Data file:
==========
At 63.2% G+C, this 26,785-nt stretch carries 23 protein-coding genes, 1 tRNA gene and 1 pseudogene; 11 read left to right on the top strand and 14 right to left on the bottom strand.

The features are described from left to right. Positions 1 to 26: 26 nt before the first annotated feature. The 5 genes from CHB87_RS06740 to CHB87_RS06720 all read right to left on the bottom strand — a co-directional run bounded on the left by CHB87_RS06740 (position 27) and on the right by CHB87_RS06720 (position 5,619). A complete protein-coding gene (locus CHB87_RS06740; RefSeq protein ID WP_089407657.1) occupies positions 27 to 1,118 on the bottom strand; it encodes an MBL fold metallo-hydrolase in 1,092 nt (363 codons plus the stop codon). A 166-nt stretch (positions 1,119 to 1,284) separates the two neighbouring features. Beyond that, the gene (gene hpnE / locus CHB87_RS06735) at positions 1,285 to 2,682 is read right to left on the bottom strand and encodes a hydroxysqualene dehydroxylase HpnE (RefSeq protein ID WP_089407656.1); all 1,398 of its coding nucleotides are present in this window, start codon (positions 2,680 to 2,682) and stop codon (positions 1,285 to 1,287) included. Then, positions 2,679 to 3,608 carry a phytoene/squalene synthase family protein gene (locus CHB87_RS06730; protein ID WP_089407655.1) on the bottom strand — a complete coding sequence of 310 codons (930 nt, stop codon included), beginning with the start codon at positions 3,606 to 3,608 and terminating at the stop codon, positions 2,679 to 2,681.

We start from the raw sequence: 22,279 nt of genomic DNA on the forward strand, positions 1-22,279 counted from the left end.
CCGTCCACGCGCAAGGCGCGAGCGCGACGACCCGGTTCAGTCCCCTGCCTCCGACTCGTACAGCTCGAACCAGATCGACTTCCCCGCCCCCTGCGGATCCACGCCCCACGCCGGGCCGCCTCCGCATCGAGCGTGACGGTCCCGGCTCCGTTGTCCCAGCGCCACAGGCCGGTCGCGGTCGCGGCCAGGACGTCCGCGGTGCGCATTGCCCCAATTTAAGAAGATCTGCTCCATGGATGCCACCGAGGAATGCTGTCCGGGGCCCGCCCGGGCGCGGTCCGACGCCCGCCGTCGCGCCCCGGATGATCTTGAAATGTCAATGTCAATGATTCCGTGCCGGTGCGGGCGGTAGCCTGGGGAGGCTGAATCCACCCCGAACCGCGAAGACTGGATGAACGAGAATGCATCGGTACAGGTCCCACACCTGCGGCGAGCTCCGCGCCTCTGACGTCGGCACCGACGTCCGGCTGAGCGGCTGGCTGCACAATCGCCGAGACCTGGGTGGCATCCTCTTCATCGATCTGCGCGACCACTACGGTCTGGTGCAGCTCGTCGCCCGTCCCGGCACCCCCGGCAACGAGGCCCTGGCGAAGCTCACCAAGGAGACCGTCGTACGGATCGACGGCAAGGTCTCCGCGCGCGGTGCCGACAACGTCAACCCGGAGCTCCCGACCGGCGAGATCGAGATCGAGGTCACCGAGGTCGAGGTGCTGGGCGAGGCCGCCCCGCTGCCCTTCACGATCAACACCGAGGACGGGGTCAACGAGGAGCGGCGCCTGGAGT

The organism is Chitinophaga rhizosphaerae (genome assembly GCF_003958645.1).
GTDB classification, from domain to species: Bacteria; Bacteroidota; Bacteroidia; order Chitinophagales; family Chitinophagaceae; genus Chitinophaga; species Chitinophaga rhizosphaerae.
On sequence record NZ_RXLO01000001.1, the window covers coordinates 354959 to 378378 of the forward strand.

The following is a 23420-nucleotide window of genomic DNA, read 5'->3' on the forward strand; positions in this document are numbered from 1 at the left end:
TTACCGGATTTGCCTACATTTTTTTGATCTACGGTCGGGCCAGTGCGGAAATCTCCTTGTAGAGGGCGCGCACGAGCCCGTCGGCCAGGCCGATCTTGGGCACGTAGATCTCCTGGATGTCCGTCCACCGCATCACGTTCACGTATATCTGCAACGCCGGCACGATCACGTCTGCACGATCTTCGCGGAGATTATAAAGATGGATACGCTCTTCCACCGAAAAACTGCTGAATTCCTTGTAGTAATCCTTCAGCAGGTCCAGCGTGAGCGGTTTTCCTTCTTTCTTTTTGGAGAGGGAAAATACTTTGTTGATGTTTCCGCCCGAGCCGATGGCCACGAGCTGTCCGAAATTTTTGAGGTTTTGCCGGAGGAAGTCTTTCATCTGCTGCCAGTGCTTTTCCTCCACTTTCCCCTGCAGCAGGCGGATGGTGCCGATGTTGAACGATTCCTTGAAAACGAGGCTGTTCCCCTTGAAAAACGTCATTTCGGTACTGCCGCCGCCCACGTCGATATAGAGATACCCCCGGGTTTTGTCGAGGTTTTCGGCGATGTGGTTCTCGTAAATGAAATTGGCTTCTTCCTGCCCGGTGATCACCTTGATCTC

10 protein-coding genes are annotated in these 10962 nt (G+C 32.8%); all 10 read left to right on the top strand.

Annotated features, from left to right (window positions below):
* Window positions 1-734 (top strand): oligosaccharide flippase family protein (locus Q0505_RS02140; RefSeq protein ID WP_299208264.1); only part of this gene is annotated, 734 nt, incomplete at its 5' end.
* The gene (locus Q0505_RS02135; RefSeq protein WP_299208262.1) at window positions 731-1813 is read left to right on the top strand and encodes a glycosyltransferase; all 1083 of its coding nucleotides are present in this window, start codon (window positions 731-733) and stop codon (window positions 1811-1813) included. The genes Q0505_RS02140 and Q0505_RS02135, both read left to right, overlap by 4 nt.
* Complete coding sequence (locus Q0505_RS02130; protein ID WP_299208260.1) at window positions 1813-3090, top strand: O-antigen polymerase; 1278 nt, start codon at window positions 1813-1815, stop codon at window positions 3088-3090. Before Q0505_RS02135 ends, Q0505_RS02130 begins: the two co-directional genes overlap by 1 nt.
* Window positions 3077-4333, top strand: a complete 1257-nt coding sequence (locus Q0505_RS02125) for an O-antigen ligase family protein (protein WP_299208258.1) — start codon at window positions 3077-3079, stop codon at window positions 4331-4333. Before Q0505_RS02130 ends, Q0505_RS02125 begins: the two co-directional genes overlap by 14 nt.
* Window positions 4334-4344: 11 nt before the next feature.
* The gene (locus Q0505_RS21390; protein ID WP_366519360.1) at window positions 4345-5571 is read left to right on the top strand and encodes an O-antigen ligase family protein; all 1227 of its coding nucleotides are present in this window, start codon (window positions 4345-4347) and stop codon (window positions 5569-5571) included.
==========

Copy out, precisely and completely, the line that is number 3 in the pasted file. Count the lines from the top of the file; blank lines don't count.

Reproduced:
We start from the raw sequence: 22,279 nt of genomic DNA on the forward strand, positions 1-22,279 counted from the left end.